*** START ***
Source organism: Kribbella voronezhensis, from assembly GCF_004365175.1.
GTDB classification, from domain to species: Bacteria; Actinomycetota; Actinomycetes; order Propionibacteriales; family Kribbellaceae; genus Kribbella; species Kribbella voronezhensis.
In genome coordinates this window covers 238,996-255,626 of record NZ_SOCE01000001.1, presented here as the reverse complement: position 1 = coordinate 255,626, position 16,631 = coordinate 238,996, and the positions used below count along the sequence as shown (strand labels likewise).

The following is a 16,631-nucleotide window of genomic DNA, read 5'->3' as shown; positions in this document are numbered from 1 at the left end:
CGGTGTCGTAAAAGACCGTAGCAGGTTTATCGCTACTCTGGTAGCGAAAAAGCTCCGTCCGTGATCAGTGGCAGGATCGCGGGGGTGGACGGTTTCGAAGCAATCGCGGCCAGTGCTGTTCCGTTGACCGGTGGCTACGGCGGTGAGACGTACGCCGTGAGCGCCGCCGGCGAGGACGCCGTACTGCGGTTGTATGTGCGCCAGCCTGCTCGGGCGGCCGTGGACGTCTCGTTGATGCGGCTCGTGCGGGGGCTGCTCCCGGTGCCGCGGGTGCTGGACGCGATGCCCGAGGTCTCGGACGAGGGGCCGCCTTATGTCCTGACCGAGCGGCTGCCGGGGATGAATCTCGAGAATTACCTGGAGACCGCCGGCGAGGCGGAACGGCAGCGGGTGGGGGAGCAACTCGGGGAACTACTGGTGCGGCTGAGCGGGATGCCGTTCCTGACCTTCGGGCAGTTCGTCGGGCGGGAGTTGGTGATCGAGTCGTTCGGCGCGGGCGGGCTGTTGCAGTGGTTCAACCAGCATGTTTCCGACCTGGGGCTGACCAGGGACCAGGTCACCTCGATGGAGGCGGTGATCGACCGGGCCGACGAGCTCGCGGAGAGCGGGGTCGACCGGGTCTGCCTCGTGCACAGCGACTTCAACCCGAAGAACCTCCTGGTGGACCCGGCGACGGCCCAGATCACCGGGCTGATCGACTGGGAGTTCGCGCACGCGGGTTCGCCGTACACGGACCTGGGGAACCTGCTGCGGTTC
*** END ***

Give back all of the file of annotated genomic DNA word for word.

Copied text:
Source organism: Kribbella voronezhensis, from assembly GCF_004365175.1.
GTDB classification, from domain to species: Bacteria; Actinomycetota; Actinomycetes; order Propionibacteriales; family Kribbellaceae; genus Kribbella; species Kribbella voronezhensis.
In genome coordinates this window covers 238,996-255,626 of record NZ_SOCE01000001.1, presented here as the reverse complement: position 1 = coordinate 255,626, position 16,631 = coordinate 238,996, and the positions used below count along the sequence as shown (strand labels likewise).

The following is a 16,631-nucleotide window of genomic DNA, read 5'->3' as shown; positions in this document are numbered from 1 at the left end:
CGGTGTCGTAAAAGACCGTAGCAGGTTTATCGCTACTCTGGTAGCGAAAAAGCTCCGTCCGTGATCAGTGGCAGGATCGCGGGGGTGGACGGTTTCGAAGCAATCGCGGCCAGTGCTGTTCCGTTGACCGGTGGCTACGGCGGTGAGACGTACGCCGTGAGCGCCGCCGGCGAGGACGCCGTACTGCGGTTGTATGTGCGCCAGCCTGCTCGGGCGGCCGTGGACGTCTCGTTGATGCGGCTCGTGCGGGGGCTGCTCCCGGTGCCGCGGGTGCTGGACGCGATGCCCGAGGTCTCGGACGAGGGGCCGCCTTATGTCCTGACCGAGCGGCTGCCGGGGATGAATCTCGAGAATTACCTGGAGACCGCCGGCGAGGCGGAACGGCAGCGGGTGGGGGAGCAACTCGGGGAACTACTGGTGCGGCTGAGCGGGATGCCGTTCCTGACCTTCGGGCAGTTCGTCGGGCGGGAGTTGGTGATCGAGTCGTTCGGCGCGGGCGGGCTGTTGCAGTGGTTCAACCAGCATGTTTCCGACCTGGGGCTGACCAGGGACCAGGTCACCTCGATGGAGGCGGTGATCGACCGGGCCGACGAGCTCGCGGAGAGCGGGGTCGACCGGGTCTGCCTCGTGCACAGCGACTTCAACCCGAAGAACCTCCTGGTGGACCCGGCGACGGCCCAGATCACCGGGCTGATCGACTGGGAGTTCGCGCACGCGGGTTCGCCGTACACGGACCTGGGGAACCTGCTGCGGTTC